Are whThe Glycemic index for Dummies eBookite potatoes a bad carbohydrate? Are white foods something to avoid. Potatoes are high on the glycemic index and therefor thought by some professionals in the industry to be best avoided if you are trying to get lean.

White bread and refined white sugar are two of the worst things we can be feeding our bodies, I definately don’t agree with avoiding any and all “white carbohydrates”. Now I know all of the buzz lately has been about colorful foods and the protective antioxidants that they contain. They tell you to focus on colors and stay away from white.

“White Foods” aren’t necessarily always the enemy.

It’s true that colorful foods are great, but it is a big mistake to specifically avoid white foods! There are plenty of white foods that have specific nutrients that are hard to find elsewhere. Let’s look at a few examples…

Onions & Garlic
What about onions and garlic? They are both white and they are chock full of protective phytonutrients, vitamins, and trace minerals that aren’t easy to find elsewhere in a normal diet… such nutrients as allicin, quercetin (an important flavonoid), chromium, and other unique anti-inflammatory nutrients.

Cauliflower

Another example of something white that is great for you is cauliflower. Cauliflower is loaded with vitamin C, fiber, minerals, and special compounds such as glucosinolates and thiocyanates, which are specifically abundant in cruciferous vegetables such as broccoli, cauliflower, and cabbage. And a little-known fact is that some of the compounds in cruciferous vegetables help to combat other estrogenic compounds in our food supply and environment and can help prevent excess belly fat. So eat up on that cauliflower!

Mushrooms

Not many people realize this, but surprisingly, even white mushrooms have high levels of unique nutrients and antioxidants. White mushrooms are high in a couple types of antioxidants called polyphenols and ergothioneine.

Potatoes

Now that also leads us to another example – white potatoes (which by the way, can also be found in red, yellow, purple varieties, etc). Many health professionals claim that potatoes are a bad carbohydrate because they are thought to have a high glycemic index. The glycemic index is not necessarily the most important factor in choosing your carbohydrates.

While a generalization can be made that most low glycemic index carbohydrate choices will help you lose body fat easier than high glycemic index choices, it is not all that it’s cracked up to be. There are many other factors that determine how your body will react-to and process the carbohydrates you ingest, such as glycemic load and also how you combine the high GI food with other foods.

Glycemic Index categories

Gylcemic Index eBook

For example, using glycemic load as an example… it is known that watermelon has a high glycemic index. However, the glycemic load of a normal serving of watermelon is just way too low for your body to start packing on body fat just because you ate a high glycemic index fruit. You would have to eat such an enormous quantity of watermelon just to get enough grams of carbohydrates to have any negative glycemic effect, that it is just non-sensical.

Glycemic Index Tip - Daily load under 100

Glycemic Index for Dummies

Not to mention that watermelon is also a great source of vitamins, minerals, and lycopene. There’s just no reason to avoid it simply because it has a high GI. My point is… candy bars, cupcakes, and donuts make you fat… NOT watermelons, carrots or potatoes… French fries excluded of course.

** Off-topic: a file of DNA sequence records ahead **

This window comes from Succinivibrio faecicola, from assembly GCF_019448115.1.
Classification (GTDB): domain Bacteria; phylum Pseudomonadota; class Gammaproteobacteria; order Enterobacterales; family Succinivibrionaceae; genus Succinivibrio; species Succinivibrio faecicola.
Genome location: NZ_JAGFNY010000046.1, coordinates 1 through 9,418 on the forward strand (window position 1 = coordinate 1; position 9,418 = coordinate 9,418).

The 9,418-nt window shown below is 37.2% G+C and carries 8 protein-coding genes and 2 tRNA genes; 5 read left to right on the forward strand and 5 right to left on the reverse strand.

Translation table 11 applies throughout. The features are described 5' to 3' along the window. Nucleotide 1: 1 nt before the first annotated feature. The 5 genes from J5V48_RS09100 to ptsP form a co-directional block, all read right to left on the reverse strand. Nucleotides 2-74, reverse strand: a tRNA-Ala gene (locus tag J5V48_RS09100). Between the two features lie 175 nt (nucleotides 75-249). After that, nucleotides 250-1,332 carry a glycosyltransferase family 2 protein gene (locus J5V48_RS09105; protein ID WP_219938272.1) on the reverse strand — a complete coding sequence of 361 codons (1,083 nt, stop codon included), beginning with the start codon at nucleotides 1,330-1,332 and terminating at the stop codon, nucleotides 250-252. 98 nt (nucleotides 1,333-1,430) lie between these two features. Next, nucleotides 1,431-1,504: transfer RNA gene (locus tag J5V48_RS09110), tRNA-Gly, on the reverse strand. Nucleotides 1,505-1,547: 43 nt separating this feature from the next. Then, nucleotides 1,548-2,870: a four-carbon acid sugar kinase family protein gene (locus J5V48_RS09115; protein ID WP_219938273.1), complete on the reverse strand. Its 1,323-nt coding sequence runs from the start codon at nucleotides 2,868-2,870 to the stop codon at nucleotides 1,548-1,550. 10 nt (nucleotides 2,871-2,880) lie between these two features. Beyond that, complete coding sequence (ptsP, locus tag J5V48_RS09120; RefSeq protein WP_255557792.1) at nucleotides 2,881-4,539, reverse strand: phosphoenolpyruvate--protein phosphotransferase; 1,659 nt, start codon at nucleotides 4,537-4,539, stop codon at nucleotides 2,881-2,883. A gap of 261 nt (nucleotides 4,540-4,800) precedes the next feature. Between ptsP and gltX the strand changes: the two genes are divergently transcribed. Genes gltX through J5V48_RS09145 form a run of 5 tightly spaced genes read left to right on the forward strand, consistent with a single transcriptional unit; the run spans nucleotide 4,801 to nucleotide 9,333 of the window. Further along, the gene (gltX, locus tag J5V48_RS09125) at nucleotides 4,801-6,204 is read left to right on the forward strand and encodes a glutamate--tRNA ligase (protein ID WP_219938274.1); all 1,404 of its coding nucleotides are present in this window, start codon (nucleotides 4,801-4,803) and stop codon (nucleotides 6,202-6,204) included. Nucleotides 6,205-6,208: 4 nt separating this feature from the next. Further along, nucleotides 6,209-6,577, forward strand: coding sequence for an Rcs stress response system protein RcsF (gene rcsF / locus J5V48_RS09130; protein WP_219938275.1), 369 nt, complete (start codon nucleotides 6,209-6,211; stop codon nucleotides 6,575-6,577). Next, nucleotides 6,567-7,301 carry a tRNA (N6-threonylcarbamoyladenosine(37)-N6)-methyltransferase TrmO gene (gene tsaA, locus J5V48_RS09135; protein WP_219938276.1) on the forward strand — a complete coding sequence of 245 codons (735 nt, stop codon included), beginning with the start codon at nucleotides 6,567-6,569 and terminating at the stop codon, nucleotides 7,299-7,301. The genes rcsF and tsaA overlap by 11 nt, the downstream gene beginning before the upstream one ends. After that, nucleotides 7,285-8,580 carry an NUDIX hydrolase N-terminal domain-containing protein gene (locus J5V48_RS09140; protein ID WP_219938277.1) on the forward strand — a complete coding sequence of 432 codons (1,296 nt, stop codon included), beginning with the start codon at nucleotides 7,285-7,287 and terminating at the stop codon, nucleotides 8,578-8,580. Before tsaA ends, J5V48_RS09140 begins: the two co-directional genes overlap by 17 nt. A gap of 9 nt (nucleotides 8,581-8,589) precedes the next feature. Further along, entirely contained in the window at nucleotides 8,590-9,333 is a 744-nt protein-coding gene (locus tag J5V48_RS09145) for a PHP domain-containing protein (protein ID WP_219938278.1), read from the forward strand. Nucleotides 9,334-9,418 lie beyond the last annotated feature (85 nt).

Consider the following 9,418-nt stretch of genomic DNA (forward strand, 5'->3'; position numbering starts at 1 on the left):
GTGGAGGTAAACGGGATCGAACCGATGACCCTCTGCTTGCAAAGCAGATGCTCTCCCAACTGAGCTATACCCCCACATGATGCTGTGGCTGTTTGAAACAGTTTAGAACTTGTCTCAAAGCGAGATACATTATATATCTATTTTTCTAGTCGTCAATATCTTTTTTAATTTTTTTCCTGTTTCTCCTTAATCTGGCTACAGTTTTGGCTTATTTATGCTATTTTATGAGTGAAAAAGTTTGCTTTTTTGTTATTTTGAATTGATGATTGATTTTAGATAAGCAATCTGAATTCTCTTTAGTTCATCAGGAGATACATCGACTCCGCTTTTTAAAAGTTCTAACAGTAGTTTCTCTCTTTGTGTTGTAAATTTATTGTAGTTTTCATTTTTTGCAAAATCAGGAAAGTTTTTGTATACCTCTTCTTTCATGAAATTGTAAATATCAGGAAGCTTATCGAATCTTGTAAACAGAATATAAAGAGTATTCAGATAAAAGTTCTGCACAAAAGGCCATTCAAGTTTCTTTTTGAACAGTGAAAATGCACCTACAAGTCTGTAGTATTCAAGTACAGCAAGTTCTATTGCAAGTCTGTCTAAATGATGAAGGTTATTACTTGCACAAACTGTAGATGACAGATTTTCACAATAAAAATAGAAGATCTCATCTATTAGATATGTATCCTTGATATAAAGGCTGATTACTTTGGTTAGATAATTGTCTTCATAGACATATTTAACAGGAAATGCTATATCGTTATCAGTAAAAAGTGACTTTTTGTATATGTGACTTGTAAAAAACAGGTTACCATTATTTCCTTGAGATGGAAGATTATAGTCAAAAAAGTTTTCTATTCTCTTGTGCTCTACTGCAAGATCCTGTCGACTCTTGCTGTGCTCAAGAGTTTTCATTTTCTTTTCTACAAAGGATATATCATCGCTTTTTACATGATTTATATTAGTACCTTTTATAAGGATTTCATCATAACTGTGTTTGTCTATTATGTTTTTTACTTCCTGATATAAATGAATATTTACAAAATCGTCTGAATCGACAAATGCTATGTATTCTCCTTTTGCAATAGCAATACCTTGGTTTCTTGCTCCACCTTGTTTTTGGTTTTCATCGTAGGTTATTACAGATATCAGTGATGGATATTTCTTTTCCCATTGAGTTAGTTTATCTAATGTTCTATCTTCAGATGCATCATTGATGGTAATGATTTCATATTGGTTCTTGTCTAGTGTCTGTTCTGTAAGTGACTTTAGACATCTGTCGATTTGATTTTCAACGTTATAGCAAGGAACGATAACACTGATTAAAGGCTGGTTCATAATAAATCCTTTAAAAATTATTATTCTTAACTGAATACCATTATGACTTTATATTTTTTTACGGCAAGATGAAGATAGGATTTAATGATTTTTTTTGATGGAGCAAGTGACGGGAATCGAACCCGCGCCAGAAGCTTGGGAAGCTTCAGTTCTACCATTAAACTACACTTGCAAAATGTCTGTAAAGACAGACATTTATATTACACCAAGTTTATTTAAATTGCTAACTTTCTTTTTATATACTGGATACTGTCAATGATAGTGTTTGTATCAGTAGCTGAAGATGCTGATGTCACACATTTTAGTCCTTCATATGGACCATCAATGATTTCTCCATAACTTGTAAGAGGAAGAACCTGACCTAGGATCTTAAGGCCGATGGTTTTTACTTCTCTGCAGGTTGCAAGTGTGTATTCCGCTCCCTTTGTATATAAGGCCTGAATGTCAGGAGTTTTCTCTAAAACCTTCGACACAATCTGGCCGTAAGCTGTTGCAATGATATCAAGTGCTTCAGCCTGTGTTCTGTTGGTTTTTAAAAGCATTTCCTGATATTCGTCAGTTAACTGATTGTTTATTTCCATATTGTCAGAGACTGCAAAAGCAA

Also, as i mentioned, food combinations are important in how your body processes the carbohydrates and the associated blood sugar and insulin response you receive. For example, if you mix a high glycemic index carbohydrate with an extra source of fiber, healthy fats, or even certain proteins, many times the blood sugar and glycemic response will be slowed down considerably by the way you combined the food.

Glycemic Index scale on popular foods

Glycemic Index for Dummies eBook

Alright, so back to my point that white potatoes are actually a healthy carbohydrate as long as you eat them in the right form… with the entire skin, and please don’t ruin them by deep frying them into french fries either! French fries are one of the most evil things ever invented for your health, but only because we ruin them by soaking them in a scorching bath of trans fats in the deep fryer from the hydrogenated oils that are typically used.

Keep in mind that potatoes contain so many vitamins and minerals that the list is way too long to even try. Also, as long as you eat the skins, you get a decent shot of fiber too.

Will 7-9 potatoes per day make you fatter?

On the topic of potatoes not being so bad after all, I don’t remember where I saw this referenced, but I recently saw a particular study that had participants eat something like 7-9 whole potatoes per day for several weeks.

At the conclusion of the study, the potato eaters had actually consistently lost weight! I’d venture a guess that the reason the people lost weight is that they were probably so full from eating all of those damn potatoes, that they actually consumed less calories than normal! An average sized potato only has about 100-120 calories, and I can surely imagine you’d be full constantly from eating 7-9 potatoes each day.

Now I would never recommend going to those extremes, but my point is that an occasional potato is not going to hurt your efforts to get lean, especially if you combine it with some other fibrous vegetables and maybe a healthy fat and some protein.

Co-Authored with Mike Geary Nutritionist.

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